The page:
The European Parliament today voted to approve the Digital Services Act and the Digital Markets Act, two new laws that will increase regulation of the tech sector.
The Digital Services Act, or DSA, passed with 539 votes in favor. It creates new rules for digital service providers such as social media companies and e-commerce marketplace operators. The Digital Markets Act, or DMA, passed with 588 votes in favor and focuses on ensuring that tech giants don’t implement anticompetitive business practices.
The DSA will require digital service providers to take more steps to prevent the spread of illegal content, online disinformation and other societal risks. Companies must implement new measures to block illegal content as well as respond quickly when they detect such content. Online marketplace operators, in turn, will have to ensure that the products and services on their platforms are safe.
The DSA also introduces other requirements. Tech companies will have to provide more transparency into their platforms, for example by providing additional information on their content moderation practices and content recommendation algorithms. Furthermore, the DSA bans misleading business practices and certain types of targeted advertising.
The legislation applies a second set of requirements to large online platforms with at least 45 million monthly users. Companies operating such platforms must take steps to prevent systemic risks such as the dissemination of illegal content and adverse effects on fundamental rights and on electoral processes. Additionally, companies to which the law applies will have to give users the ability to opt out of certain targeted recommendations.
To ensure that large platform operators comply with the rules, the DSA will require them to undergo independent audits. Furthermore, such companies must provide authorities and researchers with the ability to access their algorithms and data.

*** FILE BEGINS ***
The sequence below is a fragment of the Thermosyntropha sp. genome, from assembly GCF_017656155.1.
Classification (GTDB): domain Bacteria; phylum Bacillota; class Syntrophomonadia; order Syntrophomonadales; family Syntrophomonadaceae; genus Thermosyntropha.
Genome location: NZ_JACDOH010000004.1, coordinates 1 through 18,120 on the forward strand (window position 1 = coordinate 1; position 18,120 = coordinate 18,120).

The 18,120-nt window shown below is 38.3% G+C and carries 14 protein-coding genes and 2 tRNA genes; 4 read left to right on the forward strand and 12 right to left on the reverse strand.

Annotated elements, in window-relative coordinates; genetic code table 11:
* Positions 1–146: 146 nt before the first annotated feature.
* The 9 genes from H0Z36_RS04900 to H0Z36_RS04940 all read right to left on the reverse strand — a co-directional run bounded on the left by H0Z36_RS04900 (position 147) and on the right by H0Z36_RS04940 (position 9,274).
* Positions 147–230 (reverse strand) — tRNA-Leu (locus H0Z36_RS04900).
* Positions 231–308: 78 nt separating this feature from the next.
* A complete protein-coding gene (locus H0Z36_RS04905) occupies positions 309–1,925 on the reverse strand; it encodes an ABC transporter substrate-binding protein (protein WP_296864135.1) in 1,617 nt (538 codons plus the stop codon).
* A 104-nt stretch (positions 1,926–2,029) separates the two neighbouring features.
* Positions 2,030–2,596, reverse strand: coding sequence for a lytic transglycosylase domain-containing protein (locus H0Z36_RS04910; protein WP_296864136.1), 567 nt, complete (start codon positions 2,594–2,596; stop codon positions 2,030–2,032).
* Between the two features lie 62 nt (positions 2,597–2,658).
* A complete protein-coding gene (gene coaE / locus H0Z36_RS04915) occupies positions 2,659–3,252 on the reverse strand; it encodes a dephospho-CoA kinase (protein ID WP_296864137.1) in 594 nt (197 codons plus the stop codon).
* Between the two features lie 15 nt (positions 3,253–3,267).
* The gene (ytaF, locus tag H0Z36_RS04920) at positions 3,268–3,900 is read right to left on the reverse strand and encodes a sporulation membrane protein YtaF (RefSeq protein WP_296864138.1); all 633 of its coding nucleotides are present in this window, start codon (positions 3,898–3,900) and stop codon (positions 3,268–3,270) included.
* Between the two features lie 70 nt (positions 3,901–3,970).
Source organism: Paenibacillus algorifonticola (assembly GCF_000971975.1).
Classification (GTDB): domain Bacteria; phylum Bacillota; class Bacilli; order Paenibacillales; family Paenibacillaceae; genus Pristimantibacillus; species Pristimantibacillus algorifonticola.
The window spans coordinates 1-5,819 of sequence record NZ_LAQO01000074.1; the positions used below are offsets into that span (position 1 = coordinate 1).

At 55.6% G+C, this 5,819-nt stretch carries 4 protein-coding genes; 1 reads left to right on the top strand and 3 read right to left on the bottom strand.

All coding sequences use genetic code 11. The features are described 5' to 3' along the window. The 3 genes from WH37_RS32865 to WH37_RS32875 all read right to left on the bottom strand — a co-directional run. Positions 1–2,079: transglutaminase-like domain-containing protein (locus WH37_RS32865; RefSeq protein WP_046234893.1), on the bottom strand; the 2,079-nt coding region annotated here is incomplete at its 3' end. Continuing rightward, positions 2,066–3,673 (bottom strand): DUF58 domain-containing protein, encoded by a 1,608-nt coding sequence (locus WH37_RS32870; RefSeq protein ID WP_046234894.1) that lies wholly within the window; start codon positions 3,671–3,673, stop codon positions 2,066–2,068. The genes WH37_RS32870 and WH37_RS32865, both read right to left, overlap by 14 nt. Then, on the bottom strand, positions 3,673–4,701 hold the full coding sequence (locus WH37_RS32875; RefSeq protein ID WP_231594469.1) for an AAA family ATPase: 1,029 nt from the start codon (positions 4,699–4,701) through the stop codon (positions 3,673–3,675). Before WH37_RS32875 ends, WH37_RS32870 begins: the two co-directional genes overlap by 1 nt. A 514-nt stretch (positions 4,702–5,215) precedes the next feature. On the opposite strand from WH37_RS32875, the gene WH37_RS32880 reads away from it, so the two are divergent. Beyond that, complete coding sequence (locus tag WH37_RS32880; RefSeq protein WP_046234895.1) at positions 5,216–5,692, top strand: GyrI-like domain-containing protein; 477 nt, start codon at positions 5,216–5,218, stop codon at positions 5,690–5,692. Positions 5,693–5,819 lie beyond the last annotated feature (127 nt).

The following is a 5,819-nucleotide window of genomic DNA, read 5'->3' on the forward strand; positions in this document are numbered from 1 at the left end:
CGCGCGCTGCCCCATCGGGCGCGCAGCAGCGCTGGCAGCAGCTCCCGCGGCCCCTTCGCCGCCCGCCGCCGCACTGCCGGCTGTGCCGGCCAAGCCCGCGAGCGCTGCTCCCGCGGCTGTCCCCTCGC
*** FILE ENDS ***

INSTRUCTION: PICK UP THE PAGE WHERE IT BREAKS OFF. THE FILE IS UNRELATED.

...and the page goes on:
“For too long tech giants have benefited from an absence of rules,” said European Parliament member Christel Schaldemose, the rapporteur for the DSA. “The digital world has developed into a Wild West, with the biggest and strongest setting the rules. But there is a new sheriff in town — the DSA.”
The DMA, the second piece of legislation that the European Parliament approved today to increase regulation of the tech sector, focuses on major tech firms. In particular, the legislation focuses on so-called gatekeepers, or “platforms whose dominant online position make them hard for consumers to avoid.”
The DMA requires tech giants to provide interoperability with third-party services. For example, the law will allow the developer of a messaging app to request that a tech giant with a competing app enable users to send messages between the two services.
Business users are another focus of the DMA. Under the law, business users must be given the ability to “promote their own offers and conclude contracts with their customers outside the gatekeeper’s platforms.”
Another set of rules will prevent tech giants from engaging in unfair business practices. Companies to which the DMA applies are prohibited from using consumers’ personal data to deliver targeted ads unless they receive user permission to do so. Additionally, companies must not give their own products and services an edge in search results or restrict users’ ability to remove preinstalled software.
Failing to comply with the DMA can lead to heavy fines. If regulators find that a company doesn’t meet the requirements specified in the law, it may receive a penalty equivalent to 10% of its annual worldwide revenue. Repeated noncompliance can lead to fines equal to up to 20% of a company’s worldwide revenue.
“The purpose of the digital single market is that Europe gets the best companies and not just the biggest,” said European Parliament member Andreas Schwab, the rapporteur for the DMA. “This is why we need to focus on the legislation’s implementation.”
The DSA and DMA are set to be formally adopted by the European Council in July and September, respectively. The laws will then be added to the EU Official Journal. The DSA and DMA are set to go into force 20 days after their publication in the EU Official Journal.
The DSA will start applying across the EU either 15 months after entering into force or from Jan. 1, 2024, whichever comes later. The provisions in the law that focus on large online platform operators will be rolled out four months earlier. The DMA, in turn, will start to apply six months after entering into force.
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